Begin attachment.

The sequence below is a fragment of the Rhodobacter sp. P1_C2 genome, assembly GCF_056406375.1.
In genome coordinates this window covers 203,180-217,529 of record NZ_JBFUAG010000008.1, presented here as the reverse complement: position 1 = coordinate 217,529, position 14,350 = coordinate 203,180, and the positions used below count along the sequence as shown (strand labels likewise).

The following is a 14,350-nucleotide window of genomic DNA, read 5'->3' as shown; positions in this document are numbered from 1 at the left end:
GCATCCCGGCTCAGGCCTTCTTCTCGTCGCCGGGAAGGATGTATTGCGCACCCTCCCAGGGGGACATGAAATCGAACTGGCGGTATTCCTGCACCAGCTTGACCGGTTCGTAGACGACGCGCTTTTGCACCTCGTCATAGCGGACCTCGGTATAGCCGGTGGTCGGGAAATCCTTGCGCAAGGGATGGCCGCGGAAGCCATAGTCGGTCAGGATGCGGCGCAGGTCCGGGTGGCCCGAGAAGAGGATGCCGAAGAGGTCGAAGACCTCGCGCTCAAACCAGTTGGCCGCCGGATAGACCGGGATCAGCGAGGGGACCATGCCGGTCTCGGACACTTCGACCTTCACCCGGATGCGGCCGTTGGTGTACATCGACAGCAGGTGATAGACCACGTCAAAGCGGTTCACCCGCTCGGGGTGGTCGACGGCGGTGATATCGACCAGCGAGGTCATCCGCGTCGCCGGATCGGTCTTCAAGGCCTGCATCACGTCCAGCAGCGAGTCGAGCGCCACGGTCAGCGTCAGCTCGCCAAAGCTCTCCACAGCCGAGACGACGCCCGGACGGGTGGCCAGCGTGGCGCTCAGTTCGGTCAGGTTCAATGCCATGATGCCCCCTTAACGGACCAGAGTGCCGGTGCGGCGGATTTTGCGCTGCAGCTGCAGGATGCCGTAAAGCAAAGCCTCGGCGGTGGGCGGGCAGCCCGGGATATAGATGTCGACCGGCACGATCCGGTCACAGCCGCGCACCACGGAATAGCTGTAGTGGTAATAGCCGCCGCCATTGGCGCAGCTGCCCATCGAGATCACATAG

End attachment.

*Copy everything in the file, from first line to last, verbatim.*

The sequence below is a fragment of the Rhodobacter sp. P1_C2 genome, assembly GCF_056406375.1.
In genome coordinates this window covers 203,180-217,529 of record NZ_JBFUAG010000008.1, presented here as the reverse complement: position 1 = coordinate 217,529, position 14,350 = coordinate 203,180, and the positions used below count along the sequence as shown (strand labels likewise).

The following is a 14,350-nucleotide window of genomic DNA, read 5'->3' as shown; positions in this document are numbered from 1 at the left end:
GCATCCCGGCTCAGGCCTTCTTCTCGTCGCCGGGAAGGATGTATTGCGCACCCTCCCAGGGGGACATGAAATCGAACTGGCGGTATTCCTGCACCAGCTTGACCGGTTCGTAGACGACGCGCTTTTGCACCTCGTCATAGCGGACCTCGGTATAGCCGGTGGTCGGGAAATCCTTGCGCAAGGGATGGCCGCGGAAGCCATAGTCGGTCAGGATGCGGCGCAGGTCCGGGTGGCCCGAGAAGAGGATGCCGAAGAGGTCGAAGACCTCGCGCTCAAACCAGTTGGCCGCCGGATAGACCGGGATCAGCGAGGGGACCATGCCGGTCTCGGACACTTCGACCTTCACCCGGATGCGGCCGTTGGTGTACATCGACAGCAGGTGATAGACCACGTCAAAGCGGTTCACCCGCTCGGGGTGGTCGACGGCGGTGATATCGACCAGCGAGGTCATCCGCGTCGCCGGATCGGTCTTCAAGGCCTGCATCACGTCCAGCAGCGAGTCGAGCGCCACGGTCAGCGTCAGCTCGCCAAAGCTCTCCACAGCCGAGACGACGCCCGGACGGGTGGCCAGCGTGGCGCTCAGTTCGGTCAGGTTCAATGCCATGATGCCCCCTTAACGGACCAGAGTGCCGGTGCGGCGGATTTTGCGCTGCAGCTGCAGGATGCCGTAAAGCAAAGCCTCGGCGGTGGGCGGGCAGCCCGGGATATAGATGTCGACCGGCACGATCCGGTCACAGCCGCGCACCACGGAATAGCTGTAGTGGTAATAGCCGCCGCCATTGGCGCAGCTGCCCATCGAGATCACATAG